Google’s John Mueller advises site owners to aim for less than 5 hops in a 301 redirect chain for URLs that are frequently crawled.
This is not only advisable in order to maintain optimal page speed, Mueller says Google will only follow 5 hops in a redirect chain per crawl attempt. If there’s more than 5 hops in a chain then Google will not land on the destination URL.
Mueller provided this advice in a Reddit thread where an SEO was asking if it was acceptable to use more than one 301 when redirecting from one blog post to another.
In response, Mueller says it doesn’t matter as long as there’s less than 5 in total:
“It doesn’t matter. The only thing I’d watch out for is that you have less than 5 hops for URLs that are frequently crawled. With multiple hops, the main effect is that it’s a bit slower for users. Search engines just follow the redirect chain (for Google: up to 5 hops in the chain per crawl attempt).”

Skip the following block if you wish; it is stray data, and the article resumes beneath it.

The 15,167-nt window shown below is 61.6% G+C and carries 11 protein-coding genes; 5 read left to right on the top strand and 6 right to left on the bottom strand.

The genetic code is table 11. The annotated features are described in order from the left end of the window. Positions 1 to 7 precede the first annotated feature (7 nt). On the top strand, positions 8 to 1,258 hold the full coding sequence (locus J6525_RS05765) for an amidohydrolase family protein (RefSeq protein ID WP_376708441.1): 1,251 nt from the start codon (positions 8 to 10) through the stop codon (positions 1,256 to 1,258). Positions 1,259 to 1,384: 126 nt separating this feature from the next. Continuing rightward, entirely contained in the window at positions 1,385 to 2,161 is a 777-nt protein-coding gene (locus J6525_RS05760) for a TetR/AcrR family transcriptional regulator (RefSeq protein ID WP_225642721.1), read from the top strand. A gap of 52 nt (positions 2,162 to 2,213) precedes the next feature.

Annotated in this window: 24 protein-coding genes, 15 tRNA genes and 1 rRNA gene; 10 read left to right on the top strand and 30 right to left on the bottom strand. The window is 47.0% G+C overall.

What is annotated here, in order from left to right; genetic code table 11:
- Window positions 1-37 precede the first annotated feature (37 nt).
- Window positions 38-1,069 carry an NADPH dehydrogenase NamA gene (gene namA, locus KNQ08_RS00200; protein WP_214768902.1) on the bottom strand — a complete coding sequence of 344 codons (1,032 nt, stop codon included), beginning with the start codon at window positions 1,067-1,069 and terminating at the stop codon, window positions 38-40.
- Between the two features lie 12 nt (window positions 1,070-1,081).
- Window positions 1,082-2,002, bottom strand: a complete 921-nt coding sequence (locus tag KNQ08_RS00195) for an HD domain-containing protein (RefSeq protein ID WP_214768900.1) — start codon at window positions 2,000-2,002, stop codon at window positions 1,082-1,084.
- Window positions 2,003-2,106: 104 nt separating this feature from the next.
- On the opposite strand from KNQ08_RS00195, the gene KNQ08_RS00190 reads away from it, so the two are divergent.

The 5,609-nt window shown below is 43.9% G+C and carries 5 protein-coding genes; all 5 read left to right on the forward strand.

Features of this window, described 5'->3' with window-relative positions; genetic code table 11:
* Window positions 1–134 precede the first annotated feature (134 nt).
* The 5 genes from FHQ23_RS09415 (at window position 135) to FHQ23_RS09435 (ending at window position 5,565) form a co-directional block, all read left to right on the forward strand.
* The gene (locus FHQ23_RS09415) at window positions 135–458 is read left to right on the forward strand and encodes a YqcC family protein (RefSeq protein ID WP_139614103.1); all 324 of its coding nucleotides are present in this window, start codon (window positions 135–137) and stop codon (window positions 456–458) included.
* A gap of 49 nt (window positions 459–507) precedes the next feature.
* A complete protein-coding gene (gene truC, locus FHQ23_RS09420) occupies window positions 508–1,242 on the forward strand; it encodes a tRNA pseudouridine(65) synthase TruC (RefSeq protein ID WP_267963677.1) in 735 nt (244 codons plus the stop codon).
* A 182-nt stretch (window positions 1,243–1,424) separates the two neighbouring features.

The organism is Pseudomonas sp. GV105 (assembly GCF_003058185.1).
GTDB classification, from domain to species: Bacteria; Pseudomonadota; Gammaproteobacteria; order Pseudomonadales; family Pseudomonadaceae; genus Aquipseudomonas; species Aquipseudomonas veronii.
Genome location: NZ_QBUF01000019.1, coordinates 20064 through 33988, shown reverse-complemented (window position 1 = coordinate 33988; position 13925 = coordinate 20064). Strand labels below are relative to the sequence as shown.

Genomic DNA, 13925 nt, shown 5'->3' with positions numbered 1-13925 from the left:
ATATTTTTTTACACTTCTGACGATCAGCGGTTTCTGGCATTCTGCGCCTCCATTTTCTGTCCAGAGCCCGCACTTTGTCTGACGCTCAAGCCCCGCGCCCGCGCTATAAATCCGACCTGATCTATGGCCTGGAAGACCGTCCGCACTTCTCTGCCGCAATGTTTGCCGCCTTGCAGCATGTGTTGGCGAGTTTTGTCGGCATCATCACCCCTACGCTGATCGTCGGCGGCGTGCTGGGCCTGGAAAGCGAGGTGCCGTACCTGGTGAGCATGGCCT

A redirect chain refers to the technique of stringing multiple 301s together to go from a redirect, to a redirect, to a redirect, to a destination URL. Each redirect in the chain is referred to as a “hop.”
Ideally, site owners should aim for no more than one hop, as more than that will slow down the experience for users. More than 5 will result in Googlebot not being able to land on the intended URL at all.
- A Technical SEO Guide to Redirects
- Google Shares How 301 Redirects Pass PageRank
- 301 vs. 302 Redirects & SEO: The What, Why & How